Asthma spacers and holding chambers can take your asthma treatments to the next level.
If you have trouble with your inhaler, then these simple devices might be right for you. Inhalers are an important part of an asthma treatment regimen. They are used both with quick relief and long-term medications. They deliver asthma medicine in aerosol form and provide quick relief from breathing problems. But they are only effective if the full dosage is taken into the lungs
What Is An Asthma Spacer Or Holding Chamber?
Many asthmatics do not get the full benefits from their inhalers because of poor lung strength. They find their inhalers are hard to use. Sometimes it is difficult for them to coordinate breathing and pressing the inhaler at the same time.
Asthma spacers or holding chambers are intended for use with metered-dose inhalers (MDI). They have valves that prevent medication loss that can occur during inhaler use. By allowing air to flow through the chamber only during inspiration, more medication is delivered to the lungs. They come in different shapes and sizes and are available by prescription.
Holding Devices Improve Medication Delivery
A spacer is a device that is meant to make an inhaler easier to use. They remove the need for coordination, enhance medication delivery, and decrease the medication that is left in the mouth and throat. This makes the medication work more effectively and reduces the side effects.
Some people such as the very young and old cannot inhale deeply so they lose part of the medication when they pressed the inhaler. The Asthma Society of Canada recommends that anyone who has trouble with an inhaler consider using a spacer. Ask your doctor if this device is a possibility for you or your family member.
Spacers Are Elderly And Child Friendly
Many children have trouble using inhalers. Sometime they lack the strength to pull in the asthma medication. During an asthma attack, their lungs tend to weaken and they lack the energy to pull in medication from an inhaler.
Many elderly and children can benefit from these devices. For many elder with asthma, an inhaler with a spacer or holding chamber is be easier to use and more effective. It is particularly useful for babies and small children who do not have the coordination to use an inhaler by itself. Many pediatric asthma spacers have a small mask that fits onto the mouthpiece so treatment can be given when a child is playing or sleeping.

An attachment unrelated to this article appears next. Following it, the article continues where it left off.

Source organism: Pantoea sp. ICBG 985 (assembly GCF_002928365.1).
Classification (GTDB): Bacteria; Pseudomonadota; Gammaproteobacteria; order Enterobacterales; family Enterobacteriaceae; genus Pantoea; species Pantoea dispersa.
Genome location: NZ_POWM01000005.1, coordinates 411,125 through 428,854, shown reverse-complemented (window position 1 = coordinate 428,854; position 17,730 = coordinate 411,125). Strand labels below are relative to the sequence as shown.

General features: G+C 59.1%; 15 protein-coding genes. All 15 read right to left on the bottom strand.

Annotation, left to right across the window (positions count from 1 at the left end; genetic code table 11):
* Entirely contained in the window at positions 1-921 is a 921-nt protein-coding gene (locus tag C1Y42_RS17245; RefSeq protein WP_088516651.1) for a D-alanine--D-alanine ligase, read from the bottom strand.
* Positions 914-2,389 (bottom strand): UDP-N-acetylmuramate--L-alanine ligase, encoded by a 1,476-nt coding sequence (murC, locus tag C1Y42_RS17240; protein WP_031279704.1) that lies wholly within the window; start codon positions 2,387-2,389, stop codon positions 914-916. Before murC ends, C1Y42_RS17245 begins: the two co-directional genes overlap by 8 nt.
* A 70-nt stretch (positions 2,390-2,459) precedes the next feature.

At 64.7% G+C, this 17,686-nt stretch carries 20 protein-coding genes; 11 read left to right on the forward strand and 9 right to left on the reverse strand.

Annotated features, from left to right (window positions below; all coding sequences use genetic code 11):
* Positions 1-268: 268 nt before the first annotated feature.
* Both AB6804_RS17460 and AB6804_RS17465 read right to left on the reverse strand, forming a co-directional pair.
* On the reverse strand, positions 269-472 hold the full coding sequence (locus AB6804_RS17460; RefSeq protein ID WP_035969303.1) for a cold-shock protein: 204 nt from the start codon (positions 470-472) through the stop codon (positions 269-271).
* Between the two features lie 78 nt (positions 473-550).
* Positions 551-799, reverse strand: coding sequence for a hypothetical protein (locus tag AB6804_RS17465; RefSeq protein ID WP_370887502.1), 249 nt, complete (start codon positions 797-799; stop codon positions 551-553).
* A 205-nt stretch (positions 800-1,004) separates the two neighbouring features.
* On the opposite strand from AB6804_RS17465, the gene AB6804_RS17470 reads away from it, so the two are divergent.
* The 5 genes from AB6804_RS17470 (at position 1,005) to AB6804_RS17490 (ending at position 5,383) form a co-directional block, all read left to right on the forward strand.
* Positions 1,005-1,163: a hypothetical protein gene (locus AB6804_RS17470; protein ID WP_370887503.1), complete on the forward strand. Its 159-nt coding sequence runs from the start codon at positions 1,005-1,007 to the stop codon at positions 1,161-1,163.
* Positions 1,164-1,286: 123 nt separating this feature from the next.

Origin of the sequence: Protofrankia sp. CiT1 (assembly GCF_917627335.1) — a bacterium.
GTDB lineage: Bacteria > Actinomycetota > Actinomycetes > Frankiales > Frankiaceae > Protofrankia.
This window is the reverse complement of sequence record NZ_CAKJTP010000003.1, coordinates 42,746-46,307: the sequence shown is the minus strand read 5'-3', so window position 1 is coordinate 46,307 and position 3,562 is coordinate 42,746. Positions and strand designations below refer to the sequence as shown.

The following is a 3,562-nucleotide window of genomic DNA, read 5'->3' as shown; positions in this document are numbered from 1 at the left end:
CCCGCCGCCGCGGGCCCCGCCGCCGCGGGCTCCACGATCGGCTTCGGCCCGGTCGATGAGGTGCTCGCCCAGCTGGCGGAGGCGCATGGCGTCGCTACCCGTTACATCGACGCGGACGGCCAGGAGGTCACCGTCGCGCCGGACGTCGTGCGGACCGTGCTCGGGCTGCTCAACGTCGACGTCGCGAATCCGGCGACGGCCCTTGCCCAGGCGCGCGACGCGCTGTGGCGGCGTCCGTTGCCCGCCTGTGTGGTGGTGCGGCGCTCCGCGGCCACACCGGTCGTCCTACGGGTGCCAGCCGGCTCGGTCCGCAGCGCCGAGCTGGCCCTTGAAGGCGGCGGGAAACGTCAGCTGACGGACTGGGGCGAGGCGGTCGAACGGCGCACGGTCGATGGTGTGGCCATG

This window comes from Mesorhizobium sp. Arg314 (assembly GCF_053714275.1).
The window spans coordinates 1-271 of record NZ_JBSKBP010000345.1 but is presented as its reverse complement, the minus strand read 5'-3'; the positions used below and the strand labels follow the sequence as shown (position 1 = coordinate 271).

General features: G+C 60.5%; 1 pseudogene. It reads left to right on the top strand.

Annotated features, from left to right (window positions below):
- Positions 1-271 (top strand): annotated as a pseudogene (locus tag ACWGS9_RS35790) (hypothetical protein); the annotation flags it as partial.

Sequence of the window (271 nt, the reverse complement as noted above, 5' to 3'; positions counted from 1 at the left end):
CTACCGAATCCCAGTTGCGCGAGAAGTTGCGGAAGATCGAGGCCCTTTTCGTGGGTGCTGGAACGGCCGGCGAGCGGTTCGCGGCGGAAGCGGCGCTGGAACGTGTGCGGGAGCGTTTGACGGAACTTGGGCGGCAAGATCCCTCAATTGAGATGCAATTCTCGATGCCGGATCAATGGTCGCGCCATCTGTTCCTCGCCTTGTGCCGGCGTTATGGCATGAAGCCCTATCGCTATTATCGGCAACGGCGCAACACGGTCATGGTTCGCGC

Any Device Should Complement Your Asthma Plan
With self-monitoring, you can tell if a nebulizer helps you to better manage your asthma symptoms. There are several brands of spacer device available. Each spacer device fits different inhalers and so it is important to get the right devicer for your inhaler. The inhaler mouthpiece should fit onto the spacer with ease.
Many people use a higher dose than prescribe to relieve breathing problems. They believe that if one puff work, then two is better. This is wrong. A higher dosage of medication can lead to deadly complications. Common side effects from over usage are anxiety, palpitations (irregular heartbeats), and tremours.
How To Use Your Device
Spacers are simple devices that are easy to use. Proper use is essential to treatment. Basically it involves the following steps:
1. Shake the inhaler well before each use - Remove the cap from your inhaler and spacer. Put the inhaler into the spacer. If you haven't used the inhaler in a while (a few days or more) spray it into the air to get a full dosage of the medication.
2. Breathe out – Exhale and empty your lungs as much as possible.
3. Bring the spacer to your mouth - Put the mouthpiece between your teeth and close your lips to form a seal.
4. Press the top of your inhaler once - Spray one puff into a spacer at a time to get a proper dosage of medication.
5. Breathe in very slowly - Take a full breath and hold your breath for about ten seconds. If you need another dose from your inhaler, wait 30 seconds, and then repeat steps 4 to 7.
After each use, you should clean the spacer according to the instructions that come with it. Basically, it is best to remove the parts and wash it with warm soapy water. Rinse the parts well and let them air dry.
Spacers can make it easier for many asthmatics to receive their medication. They are available by prescription and should be replaced every 6 to 12 months. You can check your technique with your doctor, practice nurse or pharmacist. Always read the label and use it as directed. You can also use it as part of an asthma management plan to ensure that you or your family receives a full asthma treatment.
Most people find fewer problems with asthma when they find a treatment plan or plan of action that works. Read The SAFE Asthma Treatment Guide and discover the four steps to controlling asthma. With a little guidance from this report and a help from your doctor, you can control your wheezing and coughing so that you can breathe easier. This report will give you a blueprint so that you can manage your symptoms at anytime.
And remember … any asthma treatment prescribed by a physician should always be taken as ordered, even if there are no symptoms. Your doctor is the gatekeeper to keeping you healthy.